From the Hill: MP speaks to gas prices
This summer we’ve all been feeling the effects of inflation. The price of almost everything has risen dramatically, but the issue that I’ve been hearing a lot about is the cost of gas.
In January, the world oil price was about $70 per barrel, up significantly from its early pandemic lows. Then in late February, Russia invaded Ukraine, causing the oil price to spike to $120 per barrel. It remained at high levels until June, then declined steadily over the summer and is now in the $80 to $90 per barrel range.
We saw the effects of those high oil prices right away at the pumps. Gas jumped to over $2 per litre, peaking locally at around $2.15, an increase of about 85 cents per litre over prices before the Ukraine conflict began. Now, we’ve seen oil prices of over $100 per barrel before—that was the situation for several years from 2011 through 2014. But gas prices then didn’t get much above $1.30 per litre.
So what has changed? We had a carbon tax back then, so not much of a difference there—only a few cents per litre. The difference seems to be greed. Oil companies have made record profits this year. Worldwide, the top five oil companies reported profits of $35 billion in the first quarter of 2022, most of that in March and April alone; about four times what they made in the same period last year. In Canada, every oil company made more money than they ever had in that first quarter—Cenovus at $1.6 billion, Imperial Oil at $1.17 billion, Canadian Natural Resources at $3 billion, and Suncor at $2.95 billion.
Consumers naturally have been asking governments for relief. British Columbia has taken advantage of the new financial health of ICBC to send every motorist a $110 rebate cheque. Alberta removed its 13 cents per litre provincial gas tax, and while that seemed to work for a few weeks it appears that gas retailers fairly quickly adjusted the prices upward so that Alberta motorists were paying even more than those in Ontario by late July.
What the federal NDP has proposed is a windfall profits tax for oil companies. The UK has done this, implementing a 25% energy profits levy that will raise 5 billion UK pounds (almost $8 billion) each year to be used to help those facing soaring energy bills. In Canada we could use this to boost programs that help those that need it the most, including doubling the GST rebate and adding $500 to the Canada Child Benefit.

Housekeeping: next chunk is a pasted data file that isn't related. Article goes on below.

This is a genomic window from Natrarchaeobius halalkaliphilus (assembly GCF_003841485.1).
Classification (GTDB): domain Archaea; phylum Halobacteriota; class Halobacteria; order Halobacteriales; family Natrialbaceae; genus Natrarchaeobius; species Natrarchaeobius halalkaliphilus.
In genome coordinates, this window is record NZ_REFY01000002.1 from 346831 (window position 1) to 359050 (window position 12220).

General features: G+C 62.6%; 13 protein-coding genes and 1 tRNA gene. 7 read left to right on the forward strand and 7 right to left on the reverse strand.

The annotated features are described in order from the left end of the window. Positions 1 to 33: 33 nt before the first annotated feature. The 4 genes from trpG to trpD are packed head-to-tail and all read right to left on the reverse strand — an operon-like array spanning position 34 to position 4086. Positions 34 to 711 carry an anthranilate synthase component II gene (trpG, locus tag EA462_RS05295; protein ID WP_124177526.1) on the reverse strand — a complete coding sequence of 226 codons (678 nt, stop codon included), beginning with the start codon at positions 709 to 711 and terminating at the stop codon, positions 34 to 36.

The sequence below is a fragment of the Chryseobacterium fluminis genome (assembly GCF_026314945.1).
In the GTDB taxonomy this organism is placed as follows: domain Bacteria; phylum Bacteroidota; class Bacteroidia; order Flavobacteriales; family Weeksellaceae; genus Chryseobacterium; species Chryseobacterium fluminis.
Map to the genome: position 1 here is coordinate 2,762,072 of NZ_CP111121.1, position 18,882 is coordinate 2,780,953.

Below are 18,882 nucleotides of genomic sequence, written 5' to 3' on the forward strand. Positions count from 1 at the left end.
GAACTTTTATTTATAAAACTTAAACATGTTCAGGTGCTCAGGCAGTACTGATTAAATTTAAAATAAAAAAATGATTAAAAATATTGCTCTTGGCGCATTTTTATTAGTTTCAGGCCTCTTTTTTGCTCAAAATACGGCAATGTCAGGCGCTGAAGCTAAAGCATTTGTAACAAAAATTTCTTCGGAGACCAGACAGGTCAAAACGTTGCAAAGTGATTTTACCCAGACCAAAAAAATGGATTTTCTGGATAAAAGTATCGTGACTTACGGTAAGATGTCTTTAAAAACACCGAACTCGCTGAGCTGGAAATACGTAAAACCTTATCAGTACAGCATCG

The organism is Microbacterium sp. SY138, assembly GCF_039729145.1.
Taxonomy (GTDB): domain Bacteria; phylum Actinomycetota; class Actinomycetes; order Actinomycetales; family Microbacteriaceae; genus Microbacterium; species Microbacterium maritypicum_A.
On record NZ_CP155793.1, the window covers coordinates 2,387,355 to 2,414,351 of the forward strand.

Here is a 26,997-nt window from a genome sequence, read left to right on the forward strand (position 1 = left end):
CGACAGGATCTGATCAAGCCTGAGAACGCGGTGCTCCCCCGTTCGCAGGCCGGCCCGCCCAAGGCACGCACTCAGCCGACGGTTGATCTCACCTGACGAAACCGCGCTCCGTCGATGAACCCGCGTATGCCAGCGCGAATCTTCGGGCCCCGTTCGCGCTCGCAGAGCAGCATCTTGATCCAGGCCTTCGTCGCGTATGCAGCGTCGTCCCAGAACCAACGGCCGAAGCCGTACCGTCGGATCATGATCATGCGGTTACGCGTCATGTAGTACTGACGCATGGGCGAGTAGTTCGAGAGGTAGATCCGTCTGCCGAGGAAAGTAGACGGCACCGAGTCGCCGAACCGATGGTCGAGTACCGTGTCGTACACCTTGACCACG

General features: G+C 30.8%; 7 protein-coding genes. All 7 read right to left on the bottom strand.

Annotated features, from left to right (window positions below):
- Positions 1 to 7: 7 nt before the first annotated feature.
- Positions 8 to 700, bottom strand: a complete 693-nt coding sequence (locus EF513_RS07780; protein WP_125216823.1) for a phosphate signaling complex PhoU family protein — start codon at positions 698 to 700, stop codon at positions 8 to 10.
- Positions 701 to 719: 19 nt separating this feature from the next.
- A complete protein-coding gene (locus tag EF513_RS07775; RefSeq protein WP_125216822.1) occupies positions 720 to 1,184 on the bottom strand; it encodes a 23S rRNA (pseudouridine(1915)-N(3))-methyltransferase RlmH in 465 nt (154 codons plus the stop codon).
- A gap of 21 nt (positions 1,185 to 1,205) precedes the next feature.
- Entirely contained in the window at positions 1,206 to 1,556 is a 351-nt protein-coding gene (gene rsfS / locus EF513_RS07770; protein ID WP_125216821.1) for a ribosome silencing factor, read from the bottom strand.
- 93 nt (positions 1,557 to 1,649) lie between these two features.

The other effect the Ukraine conflict has on world energy markets is the increased demand for natural gas as Russia threatens to cut supplies to Europe and especially Germany. There has been much discussion about how Canada should step in and help with its abundant supplies, but it is clear that we could not do that in time to alleviate the situation before winter.
What Germany has asked for is help in the mid- and long-term with its goals to use more green hydrogen—hydrogen made using renewable energy—in its heavy industry and heavy transportation sectors. This has been their plan for years—I remember attending a G20 energy meeting in Argentina in 2018 where the German energy minister asked for just that. He outlined a plan to buy renewable energy from other countries with abundant supplies and transport it to Germany in the form of ammonia.
Canada has huge potential for renewable energy, whether it is wind, solar, tidal or geothermal. We could continue to be an energy superpower as the fossil fuel industry phases out over the coming decades. The agreement Canada signed with Germany to supply green hydrogen from Newfoundland and Labrador is perhaps just a symbolic step, but it is an important signal of where we could and should go in the future.